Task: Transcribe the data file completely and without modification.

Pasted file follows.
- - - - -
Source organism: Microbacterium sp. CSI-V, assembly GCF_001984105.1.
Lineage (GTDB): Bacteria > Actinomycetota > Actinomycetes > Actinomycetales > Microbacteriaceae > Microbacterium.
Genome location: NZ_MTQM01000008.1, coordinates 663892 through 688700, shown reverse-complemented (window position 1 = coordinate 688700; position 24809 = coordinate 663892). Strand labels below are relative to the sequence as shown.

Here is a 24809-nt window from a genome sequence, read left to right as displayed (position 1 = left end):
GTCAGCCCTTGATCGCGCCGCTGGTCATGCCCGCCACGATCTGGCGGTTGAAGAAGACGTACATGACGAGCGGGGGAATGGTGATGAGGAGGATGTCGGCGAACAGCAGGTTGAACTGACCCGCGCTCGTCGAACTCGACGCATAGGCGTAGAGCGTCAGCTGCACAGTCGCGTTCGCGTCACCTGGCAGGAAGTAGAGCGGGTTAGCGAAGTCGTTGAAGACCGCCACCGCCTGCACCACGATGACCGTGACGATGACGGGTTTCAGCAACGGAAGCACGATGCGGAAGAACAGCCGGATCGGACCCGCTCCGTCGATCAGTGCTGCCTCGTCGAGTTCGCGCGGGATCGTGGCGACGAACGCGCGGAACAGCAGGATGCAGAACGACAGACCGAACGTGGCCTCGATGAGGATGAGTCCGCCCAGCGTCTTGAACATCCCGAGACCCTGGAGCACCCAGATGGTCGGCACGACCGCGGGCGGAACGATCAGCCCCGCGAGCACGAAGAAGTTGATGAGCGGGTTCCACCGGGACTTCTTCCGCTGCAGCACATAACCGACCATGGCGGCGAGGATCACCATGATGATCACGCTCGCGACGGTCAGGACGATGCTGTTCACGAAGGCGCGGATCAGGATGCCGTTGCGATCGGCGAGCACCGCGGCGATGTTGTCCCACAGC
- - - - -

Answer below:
Source organism: Microbacterium sp. CSI-V, assembly GCF_001984105.1.
Lineage (GTDB): Bacteria > Actinomycetota > Actinomycetes > Actinomycetales > Microbacteriaceae > Microbacterium.
Genome location: NZ_MTQM01000008.1, coordinates 663892 through 688700, shown reverse-complemented (window position 1 = coordinate 688700; position 24809 = coordinate 663892). Strand labels below are relative to the sequence as shown.

Here is a 24809-nt window from a genome sequence, read left to right as displayed (position 1 = left end):
GTCAGCCCTTGATCGCGCCGCTGGTCATGCCCGCCACGATCTGGCGGTTGAAGAAGACGTACATGACGAGCGGGGGAATGGTGATGAGGAGGATGTCGGCGAACAGCAGGTTGAACTGACCCGCGCTCGTCGAACTCGACGCATAGGCGTAGAGCGTCAGCTGCACAGTCGCGTTCGCGTCACCTGGCAGGAAGTAGAGCGGGTTAGCGAAGTCGTTGAAGACCGCCACCGCCTGCACCACGATGACCGTGACGATGACGGGTTTCAGCAACGGAAGCACGATGCGGAAGAACAGCCGGATCGGACCCGCTCCGTCGATCAGTGCTGCCTCGTCGAGTTCGCGCGGGATCGTGGCGACGAACGCGCGGAACAGCAGGATGCAGAACGACAGACCGAACGTGGCCTCGATGAGGATGAGTCCGCCCAGCGTCTTGAACATCCCGAGACCCTGGAGCACCCAGATGGTCGGCACGACCGCGGGCGGAACGATCAGCCCCGCGAGCACGAAGAAGTTGATGAGCGGGTTCCACCGGGACTTCTTCCGCTGCAGCACATAACCGACCATGGCGGCGAGGATCACCATGATGATCACGCTCGCGACGGTCAGGACGATGCTGTTCACGAAGGCGCGGATCAGGATGCCGTTGCGATCGGCGAGCACCGCGGCGATGTTGTCCCACAGC